USDA’s Food Safety and Inspection Service (FSIS) on Thursday denied a petition filed by the Physicians Committee for Responsible Medicine (PCRM), a pseudo-medical, vegan advocacy group, that called for the agency to declare and regulate feces on poultry as an adulterant, and label the products accordingly.

“We have decided to deny your petition because we disagree with the petition’s underlying assumption that meat and poultry products bearing the mark of inspection are likely to be contaminated with feces,” wrote Roberta Wagner, Assistant Administrator, Office of Policy and Program Development, in denying the petition. “We also have determined that the labeling changes you are requesting are inconsistent with the Federal Meat Inspection Act (FMIA) and the Poultry Products Inspection Act (PPIA) and would result in labeling of meat and poultry products that is misleading to consumers.”

PCRM’s original 2013 petition specifically requested the agency to:

  1. Declare and regulate feces as an adulterant;
  2. Amend FSIS regulations that prescribe mandatory safe handling statements (9 CFR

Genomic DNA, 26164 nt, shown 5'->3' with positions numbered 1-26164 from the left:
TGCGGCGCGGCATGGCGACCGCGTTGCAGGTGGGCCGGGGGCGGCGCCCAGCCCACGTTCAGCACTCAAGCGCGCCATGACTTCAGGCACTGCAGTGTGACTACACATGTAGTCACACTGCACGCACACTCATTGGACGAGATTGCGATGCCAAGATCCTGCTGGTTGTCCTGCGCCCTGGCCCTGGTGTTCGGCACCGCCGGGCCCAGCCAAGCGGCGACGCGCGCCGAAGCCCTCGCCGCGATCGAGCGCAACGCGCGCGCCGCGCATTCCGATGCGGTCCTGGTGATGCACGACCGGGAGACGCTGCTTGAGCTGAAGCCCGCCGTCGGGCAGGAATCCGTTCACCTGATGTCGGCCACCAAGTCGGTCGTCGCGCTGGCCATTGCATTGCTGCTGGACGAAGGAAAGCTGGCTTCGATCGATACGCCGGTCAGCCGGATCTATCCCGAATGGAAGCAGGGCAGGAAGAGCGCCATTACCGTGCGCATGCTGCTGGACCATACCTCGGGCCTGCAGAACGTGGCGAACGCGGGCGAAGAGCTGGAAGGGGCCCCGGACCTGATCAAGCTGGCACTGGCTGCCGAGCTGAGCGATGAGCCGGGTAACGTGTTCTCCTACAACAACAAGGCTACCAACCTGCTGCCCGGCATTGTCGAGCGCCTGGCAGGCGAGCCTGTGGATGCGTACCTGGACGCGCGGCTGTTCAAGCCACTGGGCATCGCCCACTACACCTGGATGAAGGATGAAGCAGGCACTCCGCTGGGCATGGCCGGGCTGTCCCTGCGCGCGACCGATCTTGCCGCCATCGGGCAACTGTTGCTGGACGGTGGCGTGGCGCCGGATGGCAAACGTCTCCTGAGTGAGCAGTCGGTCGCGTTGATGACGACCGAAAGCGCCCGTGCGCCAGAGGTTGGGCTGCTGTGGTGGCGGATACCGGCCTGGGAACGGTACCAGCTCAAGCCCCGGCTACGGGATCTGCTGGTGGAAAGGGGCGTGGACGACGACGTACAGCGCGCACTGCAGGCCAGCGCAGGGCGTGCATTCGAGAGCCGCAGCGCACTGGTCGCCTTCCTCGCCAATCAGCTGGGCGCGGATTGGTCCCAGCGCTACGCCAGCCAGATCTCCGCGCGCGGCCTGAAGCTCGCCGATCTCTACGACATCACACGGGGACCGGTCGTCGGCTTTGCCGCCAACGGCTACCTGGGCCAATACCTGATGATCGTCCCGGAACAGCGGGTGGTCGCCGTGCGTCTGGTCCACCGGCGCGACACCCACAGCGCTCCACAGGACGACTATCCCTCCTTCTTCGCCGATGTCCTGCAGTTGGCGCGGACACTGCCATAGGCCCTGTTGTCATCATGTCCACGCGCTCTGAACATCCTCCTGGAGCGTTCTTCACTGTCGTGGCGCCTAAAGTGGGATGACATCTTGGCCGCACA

317.2(1)(2), 381 . 125(b)(2)(i), and 381 . 125(b)(2)(ii)) to require that all meat and
    poultry product labels uniformly disclose the presence of feces; and
  3. Amend the FSIS regulations at 9 CFR 381.96 to remove the word “wholesome” from the
    official inspection legend for poultry and include an explicit warning that the
    product may contain feces.

Tom Super, NCC senior vice president of communications, noted in response to the petition’s denial, “This was never anything more than a publicity stunt by a vegan advocacy group in hopes of advancing their agenda to scare consumers away from meat and poultry products. It lacked any scientific justification or merit.  FSIS has a zero tolerance policy for fecal material entering the chiller, and the industry has an excellent track record. Every piece of chicken is subject to rigorous inspection by  federal inspectors.”

FSIS’s Wagner continued, “The Agency’s existing regulations and policies comprehensively address the disposition of adulterated meat and poultry products from various sources, including carcasses with fecal contamination. Existing FSIS regulations and policies ensure that adulterated meat and poultry products are identified and removed from the consumer supply chain during slaughter and processing and address various sources of adulteration, including product contamination by fecal material.”

In regard to the “studies” referenced in PCRM’s petition, FSIS said, “Although feces may contain intestinal bacteria, the presence of generic E. coli or other bacteria on a product does not mean that the product is also contaminated with fecal material.”

A copy of the FSIS letter denying the petition can be viewed by clicking here.